"The only joy in the world is to begin...." Cesare Pavese

"The only joy in the world is to begin...." Cesare Pavese

Friday, August 5, 2022

"Hippocampus" by Adam Nevill (2017)

Readers unfamiliar with "Hippocampus" may prefer to read the below only after reading the story.

Such strange cargo

"Hippocampus" explores the aftermath of horror visited upon the crew of a modern cargo ship at sea. Were it not so up to date and graphic, "Hippocampus"  might be set on a derelict Demeter or Marie Celeste

Nevill's prose probes exteriors and interiors: wide shots, medium shots, then close-ups for the most unpleasant sights. Present-tense pushes the reader ahead of the author: observations precede assumptions. Turning corners or opening doors, we are not allowed to proceed slowly.

Perhaps because there are no crew left alive when "Hippocampus" begins, Nevill employs anthropomorphism. Lines like "the ship has no choice but to brace itself," and "masts appear to totter in panic" draw attention to themselves. So do the lines about a brass bell's lonesome clang, and: "The occasional crane peers out to sea with inappropriate nonchalance, or with the expectation of a purpose that has not come." My favorite describes engine blower intakes as "bronchial."

Since Nevill is a professional writer, and mentions his extensive editorial experience in the story notes to his collection Hasty for the Dark: Selected Horrors (2017), I assume the anthropomorphism is intentional. The ship is still under way, but off course and making for clustered lights on a lonely coast. 

*   *   *

"Hippocampus" does at certain points echo William Hope Hodgson and certain nautical pulp stories.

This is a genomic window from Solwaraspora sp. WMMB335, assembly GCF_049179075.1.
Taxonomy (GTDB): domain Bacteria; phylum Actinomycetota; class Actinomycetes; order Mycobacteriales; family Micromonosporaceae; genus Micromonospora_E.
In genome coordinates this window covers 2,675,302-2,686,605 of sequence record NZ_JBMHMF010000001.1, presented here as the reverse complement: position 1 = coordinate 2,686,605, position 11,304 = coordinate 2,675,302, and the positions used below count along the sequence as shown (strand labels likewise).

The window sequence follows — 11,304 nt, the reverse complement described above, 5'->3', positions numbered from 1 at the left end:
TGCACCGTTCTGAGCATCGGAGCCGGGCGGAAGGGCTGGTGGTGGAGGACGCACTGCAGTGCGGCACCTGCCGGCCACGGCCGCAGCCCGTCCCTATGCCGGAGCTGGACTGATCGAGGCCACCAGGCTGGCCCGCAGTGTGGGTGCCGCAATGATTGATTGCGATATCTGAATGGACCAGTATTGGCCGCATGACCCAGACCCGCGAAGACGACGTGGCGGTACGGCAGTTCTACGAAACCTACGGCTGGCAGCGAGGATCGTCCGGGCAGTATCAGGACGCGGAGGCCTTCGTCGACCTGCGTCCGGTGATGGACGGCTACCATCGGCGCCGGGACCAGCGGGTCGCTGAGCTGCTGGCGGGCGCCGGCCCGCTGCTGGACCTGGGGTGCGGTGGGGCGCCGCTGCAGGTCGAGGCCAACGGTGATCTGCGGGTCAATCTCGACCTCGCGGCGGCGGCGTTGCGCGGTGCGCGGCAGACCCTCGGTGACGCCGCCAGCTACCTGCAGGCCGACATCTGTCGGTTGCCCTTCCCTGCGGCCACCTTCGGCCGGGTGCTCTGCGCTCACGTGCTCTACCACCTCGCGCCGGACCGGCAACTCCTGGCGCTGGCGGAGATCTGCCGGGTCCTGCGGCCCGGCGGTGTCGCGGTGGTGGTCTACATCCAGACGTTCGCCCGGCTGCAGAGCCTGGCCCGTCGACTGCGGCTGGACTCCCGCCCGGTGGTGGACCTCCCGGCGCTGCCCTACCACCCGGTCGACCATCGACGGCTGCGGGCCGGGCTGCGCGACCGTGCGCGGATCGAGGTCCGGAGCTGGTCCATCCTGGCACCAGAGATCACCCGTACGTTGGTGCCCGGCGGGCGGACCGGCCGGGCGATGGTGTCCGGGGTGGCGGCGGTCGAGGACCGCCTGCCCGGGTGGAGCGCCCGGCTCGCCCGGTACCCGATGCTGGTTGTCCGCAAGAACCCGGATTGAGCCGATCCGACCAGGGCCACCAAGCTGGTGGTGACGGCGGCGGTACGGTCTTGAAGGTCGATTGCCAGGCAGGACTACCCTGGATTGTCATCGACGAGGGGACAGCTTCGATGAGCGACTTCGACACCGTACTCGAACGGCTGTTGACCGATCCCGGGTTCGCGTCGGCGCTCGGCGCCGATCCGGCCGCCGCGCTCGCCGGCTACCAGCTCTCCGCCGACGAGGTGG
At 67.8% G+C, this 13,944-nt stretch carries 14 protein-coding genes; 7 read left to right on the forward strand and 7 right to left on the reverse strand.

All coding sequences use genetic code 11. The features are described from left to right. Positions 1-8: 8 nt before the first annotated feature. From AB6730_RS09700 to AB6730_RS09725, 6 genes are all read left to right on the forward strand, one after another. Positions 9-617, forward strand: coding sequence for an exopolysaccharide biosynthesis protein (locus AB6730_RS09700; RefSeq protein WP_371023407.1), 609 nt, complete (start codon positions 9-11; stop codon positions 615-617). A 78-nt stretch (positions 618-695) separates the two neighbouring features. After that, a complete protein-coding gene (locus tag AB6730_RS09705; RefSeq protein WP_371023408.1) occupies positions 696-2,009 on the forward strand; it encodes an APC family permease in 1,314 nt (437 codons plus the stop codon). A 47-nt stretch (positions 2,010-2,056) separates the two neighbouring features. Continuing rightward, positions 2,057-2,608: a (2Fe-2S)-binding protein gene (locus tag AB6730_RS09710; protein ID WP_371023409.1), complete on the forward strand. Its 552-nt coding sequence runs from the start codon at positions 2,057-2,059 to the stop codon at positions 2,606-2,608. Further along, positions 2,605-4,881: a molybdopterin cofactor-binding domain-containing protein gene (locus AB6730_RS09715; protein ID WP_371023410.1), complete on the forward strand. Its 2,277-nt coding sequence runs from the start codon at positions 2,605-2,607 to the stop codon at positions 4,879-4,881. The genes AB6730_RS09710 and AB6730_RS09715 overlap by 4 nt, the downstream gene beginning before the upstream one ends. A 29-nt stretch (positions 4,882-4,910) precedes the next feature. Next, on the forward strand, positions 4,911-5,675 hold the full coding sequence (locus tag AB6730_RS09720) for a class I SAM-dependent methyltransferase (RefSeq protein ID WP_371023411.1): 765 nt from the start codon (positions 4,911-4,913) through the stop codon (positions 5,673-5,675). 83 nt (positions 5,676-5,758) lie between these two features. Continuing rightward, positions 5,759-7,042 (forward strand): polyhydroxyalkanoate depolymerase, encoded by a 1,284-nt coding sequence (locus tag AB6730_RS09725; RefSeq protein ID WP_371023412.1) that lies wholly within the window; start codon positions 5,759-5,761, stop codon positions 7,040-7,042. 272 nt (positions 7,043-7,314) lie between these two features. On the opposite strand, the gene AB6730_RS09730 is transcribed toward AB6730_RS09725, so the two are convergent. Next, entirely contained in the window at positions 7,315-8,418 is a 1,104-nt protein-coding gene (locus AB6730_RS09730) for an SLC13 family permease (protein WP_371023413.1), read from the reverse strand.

In the captain's cabin:

     Pictures of a ship and framed maps have been removed from the widest wall, and upon this wall a marker pen has been used to depict the outlines of two snouted or trumpeting figures that are attached by what appear to be long, entwined tails....

     Below the two figures are imprecise sticklike figures that appear to cavort in emulation of the much larger and snouted characters. Set atop some kind of uneven pyramid shape, another group of human figures have been excitedly and messily drawn with spikes protruding from their heads or headdresses. Between the crowned forms another, plainer figure has been held aloft and bleeds from the torso into a waiting receptacle....

"Hippocampus" does not explain why or how. It barely hints at who or what.

In his story notes, Nevill writes:

[....] Enigma is vital to horror, but I never fail to be surprised at how many readers of horror find no value in this quality. Ten minutes of reading reviews on Amazon could leave a writer of enigmatic horror feeling unloved, unappreciated and lonely.

The value of the enigmatic in "Hippocampus" is in what it requires us to anticipate, and look back upon. Horror readers, fortunately, are used to such strange cargo.


4 August 2022


Hasty for the Dark: Selected Horrors.  by Adam L. G. Nevill (2017)

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